Judge Mary McGowan took testimony this morning on a challenge to Bill Halter’s candidacy for lieutenant governor. The lawsuit — widely believed filed by someone sympathetic to Mike Hathorn’s candidacy (though the campaign flatly denies any connection) — contends Halter doesn’t meet the Constitution’s seven-year residency requirement. Halter testified that he’d maintained vote registration here and in other ways met the legal standard for residency, though he’s been educated and held jobs out of state for most of the last two decades.

Judge McGowan said she’d try to rule on the case by tomorrow. Voting is underway.


Among those watching with interest: Republicans. If a court rules that seven continuous years of residency are required immediately before a candidate runs, there’s a certain gubernatorial candidate, name of Asa Hutchinson, who might have a headache. Unlike Halter, Asa was even registered in Virginia for a time during the last seven years.

UPDATE: comment from Bud Jackson of the Halter campaign:


Today we learned from [Plaintiff John Mark] Mr. Clement’s testimony that his personal attorney, George Hopkins, referred Mr. Clement to his trial attorney Joe Woodson.  Mr. Hopkins contributed $1,000. to Mike Hathorn’s campaign.  Mr. Woodson’s also law firm contributed to Mr. Hathorn’s campaign, as well.  We also learned from Mr. Clement’s testimony that Woodson’s law firm is providing their services for free.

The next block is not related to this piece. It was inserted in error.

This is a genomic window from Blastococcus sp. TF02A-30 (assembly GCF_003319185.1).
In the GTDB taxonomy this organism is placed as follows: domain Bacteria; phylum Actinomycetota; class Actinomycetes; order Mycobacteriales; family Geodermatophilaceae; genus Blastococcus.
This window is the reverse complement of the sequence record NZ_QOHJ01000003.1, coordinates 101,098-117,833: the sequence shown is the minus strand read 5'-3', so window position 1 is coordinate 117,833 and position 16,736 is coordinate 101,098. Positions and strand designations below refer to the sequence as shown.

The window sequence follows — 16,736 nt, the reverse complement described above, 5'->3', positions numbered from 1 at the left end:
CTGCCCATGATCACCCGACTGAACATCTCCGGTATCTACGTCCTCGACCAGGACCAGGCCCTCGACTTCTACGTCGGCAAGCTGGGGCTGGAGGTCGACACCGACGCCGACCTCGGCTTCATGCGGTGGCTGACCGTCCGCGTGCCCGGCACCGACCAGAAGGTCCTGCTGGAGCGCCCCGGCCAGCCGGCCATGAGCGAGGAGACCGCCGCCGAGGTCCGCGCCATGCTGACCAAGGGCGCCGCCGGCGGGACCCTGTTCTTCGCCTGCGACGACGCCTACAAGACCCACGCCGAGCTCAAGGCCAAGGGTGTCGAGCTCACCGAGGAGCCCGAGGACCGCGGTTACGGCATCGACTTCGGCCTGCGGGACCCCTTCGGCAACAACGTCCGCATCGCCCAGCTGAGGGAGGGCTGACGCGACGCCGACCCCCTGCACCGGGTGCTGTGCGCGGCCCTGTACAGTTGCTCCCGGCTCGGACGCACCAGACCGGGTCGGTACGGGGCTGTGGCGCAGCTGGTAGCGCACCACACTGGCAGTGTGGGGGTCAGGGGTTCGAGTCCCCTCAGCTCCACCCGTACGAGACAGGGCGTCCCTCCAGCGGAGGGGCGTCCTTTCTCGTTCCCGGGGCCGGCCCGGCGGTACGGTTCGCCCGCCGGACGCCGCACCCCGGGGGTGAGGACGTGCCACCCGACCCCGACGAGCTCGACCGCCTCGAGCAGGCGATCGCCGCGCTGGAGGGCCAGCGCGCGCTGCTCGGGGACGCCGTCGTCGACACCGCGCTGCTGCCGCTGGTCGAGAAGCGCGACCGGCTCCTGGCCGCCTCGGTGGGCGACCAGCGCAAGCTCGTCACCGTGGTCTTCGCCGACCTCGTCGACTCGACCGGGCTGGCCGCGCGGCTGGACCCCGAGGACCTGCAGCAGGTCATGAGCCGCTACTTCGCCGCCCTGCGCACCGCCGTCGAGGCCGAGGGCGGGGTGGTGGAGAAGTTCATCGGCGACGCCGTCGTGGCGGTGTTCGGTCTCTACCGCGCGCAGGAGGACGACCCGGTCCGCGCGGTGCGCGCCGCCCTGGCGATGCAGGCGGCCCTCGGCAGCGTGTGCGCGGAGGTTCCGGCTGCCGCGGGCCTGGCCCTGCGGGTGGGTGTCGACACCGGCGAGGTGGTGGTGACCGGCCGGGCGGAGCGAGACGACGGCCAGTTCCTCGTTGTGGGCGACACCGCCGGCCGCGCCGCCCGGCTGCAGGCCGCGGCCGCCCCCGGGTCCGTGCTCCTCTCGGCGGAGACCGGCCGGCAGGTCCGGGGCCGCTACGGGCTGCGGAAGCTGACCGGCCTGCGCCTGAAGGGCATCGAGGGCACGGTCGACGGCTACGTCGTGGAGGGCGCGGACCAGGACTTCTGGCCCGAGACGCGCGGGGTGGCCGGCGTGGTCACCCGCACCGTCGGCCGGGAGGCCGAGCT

Reasonable people will conclude that this is not simply a concerned voter but a deliberate attempt to exploit the court system to subvert the voters right to choose their next Lt. Governor.   

UPDATE II: A comment from former legislator George Hopkins, mentioned above.


Mark Clement is a lot smarter and more informed than some of the insiders in Little Rock think.  He graduated from high school at Ouachita High school in Donaldson 30 years ago today.  He stays informed and knows his rights.   He has been involved in following local politics for at least 25 years.  I am amused by the implication that a man from rural Arkansas cannot read and have serious concerns about his political rights.  Ironically, Mr. Halter’s transfer of hundreds of thousands of dollars to his campaign made Mark Clement take interest in the first place. Mark Clement did not like the idea of a person buying an office after arriving on the latest jet.  Further at the time he made his concerns known, he did not know the name of Hathorn.